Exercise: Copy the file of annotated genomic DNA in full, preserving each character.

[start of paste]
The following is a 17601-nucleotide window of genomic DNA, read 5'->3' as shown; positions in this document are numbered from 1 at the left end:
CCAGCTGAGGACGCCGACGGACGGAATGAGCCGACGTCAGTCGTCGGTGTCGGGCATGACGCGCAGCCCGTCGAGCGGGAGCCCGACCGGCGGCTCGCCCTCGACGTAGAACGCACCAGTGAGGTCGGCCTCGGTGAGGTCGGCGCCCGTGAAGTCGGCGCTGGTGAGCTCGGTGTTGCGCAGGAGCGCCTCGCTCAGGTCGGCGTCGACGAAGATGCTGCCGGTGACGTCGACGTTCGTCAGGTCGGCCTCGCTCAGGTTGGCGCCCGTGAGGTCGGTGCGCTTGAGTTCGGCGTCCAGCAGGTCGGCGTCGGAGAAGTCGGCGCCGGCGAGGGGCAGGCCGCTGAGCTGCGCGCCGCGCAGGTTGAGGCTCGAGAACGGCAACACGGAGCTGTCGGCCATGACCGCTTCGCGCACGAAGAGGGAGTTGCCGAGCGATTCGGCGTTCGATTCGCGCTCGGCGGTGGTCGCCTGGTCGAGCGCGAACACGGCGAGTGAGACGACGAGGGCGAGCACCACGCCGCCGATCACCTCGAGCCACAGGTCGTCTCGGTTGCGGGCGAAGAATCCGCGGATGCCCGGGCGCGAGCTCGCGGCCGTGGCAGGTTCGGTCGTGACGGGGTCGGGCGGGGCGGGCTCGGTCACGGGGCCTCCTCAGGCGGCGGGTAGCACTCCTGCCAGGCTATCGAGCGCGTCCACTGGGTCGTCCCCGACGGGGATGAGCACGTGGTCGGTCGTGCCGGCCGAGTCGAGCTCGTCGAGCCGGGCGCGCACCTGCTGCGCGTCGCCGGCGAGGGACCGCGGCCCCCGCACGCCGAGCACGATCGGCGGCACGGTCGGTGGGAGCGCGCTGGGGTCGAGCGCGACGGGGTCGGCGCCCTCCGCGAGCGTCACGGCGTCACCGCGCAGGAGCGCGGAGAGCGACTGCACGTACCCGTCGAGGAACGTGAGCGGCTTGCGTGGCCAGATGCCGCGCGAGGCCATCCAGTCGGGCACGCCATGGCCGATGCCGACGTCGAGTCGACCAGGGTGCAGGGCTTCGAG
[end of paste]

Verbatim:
The following is a 17601-nucleotide window of genomic DNA, read 5'->3' as shown; positions in this document are numbered from 1 at the left end:
CCAGCTGAGGACGCCGACGGACGGAATGAGCCGACGTCAGTCGTCGGTGTCGGGCATGACGCGCAGCCCGTCGAGCGGGAGCCCGACCGGCGGCTCGCCCTCGACGTAGAACGCACCAGTGAGGTCGGCCTCGGTGAGGTCGGCGCCCGTGAAGTCGGCGCTGGTGAGCTCGGTGTTGCGCAGGAGCGCCTCGCTCAGGTCGGCGTCGACGAAGATGCTGCCGGTGACGTCGACGTTCGTCAGGTCGGCCTCGCTCAGGTTGGCGCCCGTGAGGTCGGTGCGCTTGAGTTCGGCGTCCAGCAGGTCGGCGTCGGAGAAGTCGGCGCCGGCGAGGGGCAGGCCGCTGAGCTGCGCGCCGCGCAGGTTGAGGCTCGAGAACGGCAACACGGAGCTGTCGGCCATGACCGCTTCGCGCACGAAGAGGGAGTTGCCGAGCGATTCGGCGTTCGATTCGCGCTCGGCGGTGGTCGCCTGGTCGAGCGCGAACACGGCGAGTGAGACGACGAGGGCGAGCACCACGCCGCCGATCACCTCGAGCCACAGGTCGTCTCGGTTGCGGGCGAAGAATCCGCGGATGCCCGGGCGCGAGCTCGCGGCCGTGGCAGGTTCGGTCGTGACGGGGTCGGGCGGGGCGGGCTCGGTCACGGGGCCTCCTCAGGCGGCGGGTAGCACTCCTGCCAGGCTATCGAGCGCGTCCACTGGGTCGTCCCCGACGGGGATGAGCACGTGGTCGGTCGTGCCGGCCGAGTCGAGCTCGTCGAGCCGGGCGCGCACCTGCTGCGCGTCGCCGGCGAGGGACCGCGGCCCCCGCACGCCGAGCACGATCGGCGGCACGGTCGGTGGGAGCGCGCTGGGGTCGAGCGCGACGGGGTCGGCGCCCTCCGCGAGCGTCACGGCGTCACCGCGCAGGAGCGCGGAGAGCGACTGCACGTACCCGTCGAGGAACGTGAGCGGCTTGCGTGGCCAGATGCCGCGCGAGGCCATCCAGTCGGGCACGCCATGGCCGATGCCGACGTCGAGTCGACCAGGGTGCAGGGCTTCGAG